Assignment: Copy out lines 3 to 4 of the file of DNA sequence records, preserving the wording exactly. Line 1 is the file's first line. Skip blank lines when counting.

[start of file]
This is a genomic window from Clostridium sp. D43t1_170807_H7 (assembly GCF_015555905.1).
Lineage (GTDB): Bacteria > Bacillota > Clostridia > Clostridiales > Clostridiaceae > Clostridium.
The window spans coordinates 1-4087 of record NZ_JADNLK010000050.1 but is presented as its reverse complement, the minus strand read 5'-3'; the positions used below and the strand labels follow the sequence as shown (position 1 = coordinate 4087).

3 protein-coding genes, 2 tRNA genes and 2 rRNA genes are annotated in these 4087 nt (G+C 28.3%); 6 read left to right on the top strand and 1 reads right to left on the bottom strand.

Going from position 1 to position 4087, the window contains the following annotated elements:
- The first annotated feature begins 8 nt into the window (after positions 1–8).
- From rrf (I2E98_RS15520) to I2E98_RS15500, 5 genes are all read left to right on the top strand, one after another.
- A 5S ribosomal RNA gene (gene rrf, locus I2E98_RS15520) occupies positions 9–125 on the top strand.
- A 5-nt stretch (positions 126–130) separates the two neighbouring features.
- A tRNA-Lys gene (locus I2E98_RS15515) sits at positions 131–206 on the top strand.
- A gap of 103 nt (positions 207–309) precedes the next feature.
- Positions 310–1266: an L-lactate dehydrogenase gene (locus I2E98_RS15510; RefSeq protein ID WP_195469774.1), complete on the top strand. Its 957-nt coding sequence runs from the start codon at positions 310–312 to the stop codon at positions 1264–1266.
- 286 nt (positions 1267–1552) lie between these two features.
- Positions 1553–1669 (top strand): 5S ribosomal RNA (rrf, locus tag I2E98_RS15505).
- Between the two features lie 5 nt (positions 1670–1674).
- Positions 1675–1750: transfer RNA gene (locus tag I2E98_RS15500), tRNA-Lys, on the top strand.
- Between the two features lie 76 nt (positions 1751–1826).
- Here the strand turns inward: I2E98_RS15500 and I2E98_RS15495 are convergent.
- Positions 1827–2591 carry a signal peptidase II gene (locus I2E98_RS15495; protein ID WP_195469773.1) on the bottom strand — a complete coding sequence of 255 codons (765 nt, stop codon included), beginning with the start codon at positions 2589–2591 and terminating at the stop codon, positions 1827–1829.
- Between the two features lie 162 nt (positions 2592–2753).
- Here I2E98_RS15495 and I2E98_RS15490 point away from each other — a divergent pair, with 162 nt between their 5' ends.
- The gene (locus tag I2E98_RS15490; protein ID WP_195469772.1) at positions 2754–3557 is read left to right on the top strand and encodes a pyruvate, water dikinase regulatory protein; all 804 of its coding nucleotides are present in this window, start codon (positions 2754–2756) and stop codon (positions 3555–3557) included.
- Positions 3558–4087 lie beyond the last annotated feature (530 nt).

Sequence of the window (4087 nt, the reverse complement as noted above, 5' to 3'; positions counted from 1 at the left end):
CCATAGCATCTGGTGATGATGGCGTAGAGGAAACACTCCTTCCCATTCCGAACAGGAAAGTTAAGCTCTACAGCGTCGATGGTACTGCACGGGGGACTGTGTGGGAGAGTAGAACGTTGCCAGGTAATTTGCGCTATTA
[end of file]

The window spans coordinates 1-4087 of record NZ_JADNLK010000050.1 but is presented as its reverse complement, the minus strand read 5'-3'; the positions used below and the strand labels follow the sequence as shown (position 1 = coordinate 4087).

3 protein-coding genes, 2 tRNA genes and 2 rRNA genes are annotated in these 4087 nt (G+C 28.3%); 6 read left to right on the top strand and 1 reads right to left on the bottom strand.